Dr. MJ Bazos MD,
Wilson's disease causes the body to retain
copper. The liver of a person who has Wilson's disease does not release copper
into bile as it should. Bile is a liquid produced by the liver that helps with
digestion. As the intestines absorb copper from food, the copper builds up in
the liver and injures liver tissue. Eventually, the damage causes the liver to
release the copper directly into the bloodstream, which carries the copper
throughout the body. The copper buildup leads to damage in the kidneys, brain,
and eyes. If not treated, Wilson's disease can cause severe brain damage, liver
failure, and death.
Wilson's disease is
hereditary. Symptoms usually appear between the ages of 6 and 20 years, but can
begin as late as age 40. The most characteristic sign is the Kayser-Fleischer
ring, a rusty brown ring around the cornea of the eye that can only be seen
through an eye exam. Other signs depend on whether the damage occurs in the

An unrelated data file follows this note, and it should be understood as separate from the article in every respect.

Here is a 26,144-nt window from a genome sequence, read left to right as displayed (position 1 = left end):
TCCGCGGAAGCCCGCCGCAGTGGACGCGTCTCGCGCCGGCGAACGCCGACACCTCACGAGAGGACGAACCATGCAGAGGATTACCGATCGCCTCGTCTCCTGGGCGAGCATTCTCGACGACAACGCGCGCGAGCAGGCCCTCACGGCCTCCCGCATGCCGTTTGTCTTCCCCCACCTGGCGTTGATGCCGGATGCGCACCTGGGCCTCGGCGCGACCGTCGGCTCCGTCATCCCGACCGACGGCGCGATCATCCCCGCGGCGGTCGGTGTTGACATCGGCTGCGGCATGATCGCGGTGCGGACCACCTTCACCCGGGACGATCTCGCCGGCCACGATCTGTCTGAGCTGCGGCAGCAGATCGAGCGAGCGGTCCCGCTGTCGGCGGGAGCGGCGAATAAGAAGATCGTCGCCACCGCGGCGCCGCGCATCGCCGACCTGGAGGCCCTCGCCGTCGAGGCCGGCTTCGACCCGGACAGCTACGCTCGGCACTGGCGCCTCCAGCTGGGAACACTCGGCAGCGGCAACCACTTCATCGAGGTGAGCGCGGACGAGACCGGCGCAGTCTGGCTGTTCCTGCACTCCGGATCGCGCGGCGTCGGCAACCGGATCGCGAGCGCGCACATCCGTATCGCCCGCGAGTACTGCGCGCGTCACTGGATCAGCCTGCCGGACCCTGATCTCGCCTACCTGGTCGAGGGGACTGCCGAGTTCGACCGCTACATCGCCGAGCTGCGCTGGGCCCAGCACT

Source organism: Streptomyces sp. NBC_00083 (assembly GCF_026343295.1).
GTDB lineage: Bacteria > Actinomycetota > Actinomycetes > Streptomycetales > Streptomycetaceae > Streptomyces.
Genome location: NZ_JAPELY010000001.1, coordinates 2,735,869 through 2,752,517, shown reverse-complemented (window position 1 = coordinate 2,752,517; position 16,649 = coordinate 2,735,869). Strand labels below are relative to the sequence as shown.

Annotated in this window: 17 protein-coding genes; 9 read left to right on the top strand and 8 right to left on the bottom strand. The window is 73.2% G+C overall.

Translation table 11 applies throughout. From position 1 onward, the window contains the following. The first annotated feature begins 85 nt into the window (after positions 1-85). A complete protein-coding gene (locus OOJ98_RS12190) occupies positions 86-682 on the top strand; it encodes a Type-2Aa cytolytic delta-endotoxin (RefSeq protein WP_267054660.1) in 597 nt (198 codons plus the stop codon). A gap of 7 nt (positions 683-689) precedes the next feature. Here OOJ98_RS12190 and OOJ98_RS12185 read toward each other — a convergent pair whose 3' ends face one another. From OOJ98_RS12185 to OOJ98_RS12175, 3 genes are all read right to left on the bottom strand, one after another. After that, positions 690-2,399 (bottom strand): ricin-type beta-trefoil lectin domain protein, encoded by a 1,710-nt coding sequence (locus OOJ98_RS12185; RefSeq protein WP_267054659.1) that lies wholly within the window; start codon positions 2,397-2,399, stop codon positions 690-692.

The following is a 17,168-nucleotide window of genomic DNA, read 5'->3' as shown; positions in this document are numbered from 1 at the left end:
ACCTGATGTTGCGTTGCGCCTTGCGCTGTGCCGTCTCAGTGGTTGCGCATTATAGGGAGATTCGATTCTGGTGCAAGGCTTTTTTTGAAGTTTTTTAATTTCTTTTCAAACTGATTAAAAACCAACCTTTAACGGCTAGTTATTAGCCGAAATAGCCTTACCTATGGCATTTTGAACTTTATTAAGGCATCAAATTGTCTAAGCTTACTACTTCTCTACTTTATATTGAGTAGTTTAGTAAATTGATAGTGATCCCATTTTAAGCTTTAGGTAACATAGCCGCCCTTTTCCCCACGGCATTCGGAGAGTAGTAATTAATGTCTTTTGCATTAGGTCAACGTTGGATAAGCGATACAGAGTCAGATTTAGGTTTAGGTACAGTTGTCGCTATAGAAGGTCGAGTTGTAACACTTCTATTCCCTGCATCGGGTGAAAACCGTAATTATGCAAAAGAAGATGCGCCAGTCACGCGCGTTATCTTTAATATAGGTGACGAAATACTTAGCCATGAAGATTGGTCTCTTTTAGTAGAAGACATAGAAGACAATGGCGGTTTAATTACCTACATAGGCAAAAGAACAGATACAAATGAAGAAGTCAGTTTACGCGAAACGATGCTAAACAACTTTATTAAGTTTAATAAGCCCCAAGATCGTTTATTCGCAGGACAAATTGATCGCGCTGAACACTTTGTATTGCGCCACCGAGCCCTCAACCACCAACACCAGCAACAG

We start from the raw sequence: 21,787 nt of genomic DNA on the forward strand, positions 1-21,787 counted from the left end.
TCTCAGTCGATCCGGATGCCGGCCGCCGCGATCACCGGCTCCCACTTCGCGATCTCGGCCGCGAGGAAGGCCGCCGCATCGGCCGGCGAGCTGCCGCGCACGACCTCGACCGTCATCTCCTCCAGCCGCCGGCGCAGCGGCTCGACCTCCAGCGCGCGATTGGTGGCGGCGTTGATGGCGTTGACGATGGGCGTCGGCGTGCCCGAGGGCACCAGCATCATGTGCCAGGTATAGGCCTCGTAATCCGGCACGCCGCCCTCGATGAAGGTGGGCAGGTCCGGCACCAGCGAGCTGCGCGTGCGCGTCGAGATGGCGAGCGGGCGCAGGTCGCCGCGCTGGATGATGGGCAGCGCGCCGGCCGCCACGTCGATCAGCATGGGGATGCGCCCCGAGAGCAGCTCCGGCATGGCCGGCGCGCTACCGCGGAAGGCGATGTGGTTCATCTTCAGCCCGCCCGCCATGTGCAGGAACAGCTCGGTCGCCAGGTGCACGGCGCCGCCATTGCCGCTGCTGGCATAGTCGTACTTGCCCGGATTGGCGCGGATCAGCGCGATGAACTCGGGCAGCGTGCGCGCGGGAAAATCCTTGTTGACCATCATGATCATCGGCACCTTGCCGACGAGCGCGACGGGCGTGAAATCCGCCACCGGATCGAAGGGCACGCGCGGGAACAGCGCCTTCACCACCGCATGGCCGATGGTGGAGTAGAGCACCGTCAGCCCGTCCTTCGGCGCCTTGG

liver, blood, central nervous system, urinary system, or musculoskeletal system.
Many signs would only be detected by a doctor, like swelling of the liver and
spleen; fluid buildup in the lining of the abdomen; anemia; low platelet and
white blood cell count in the blood; high levels of amino acids, protein, uric
acid, and carbohydrates in urine; and softening of the bones. Some symptoms are
more obvious, like jaundice, which appears as yellowing of the eyes and skin;
vomiting blood; speech and language problems; tremors in the arms and hands; and
Wilson's disease is
diagnosed through tests that measure the amount of copper in the blood, urine,
and liver. An eye exam would detect the Kayser-Fleischer ring.
The disease is treated with lifelong
use of D-penicillamine or trientine hydrochloride, drugs that help remove copper
from tissue. Patients will also need to take vitamin B6 and follow a low-copper
diet, which means avoiding mushrooms, nuts, chocolate, dried fruit, liver, and
shellfish. Taking extra zinc may be helpful in blocking the intestines'
absorption of copper.
requires lifelong treatment. If detected early and treated correctly, a person
with Wilson's disease can enjoy completely normal health.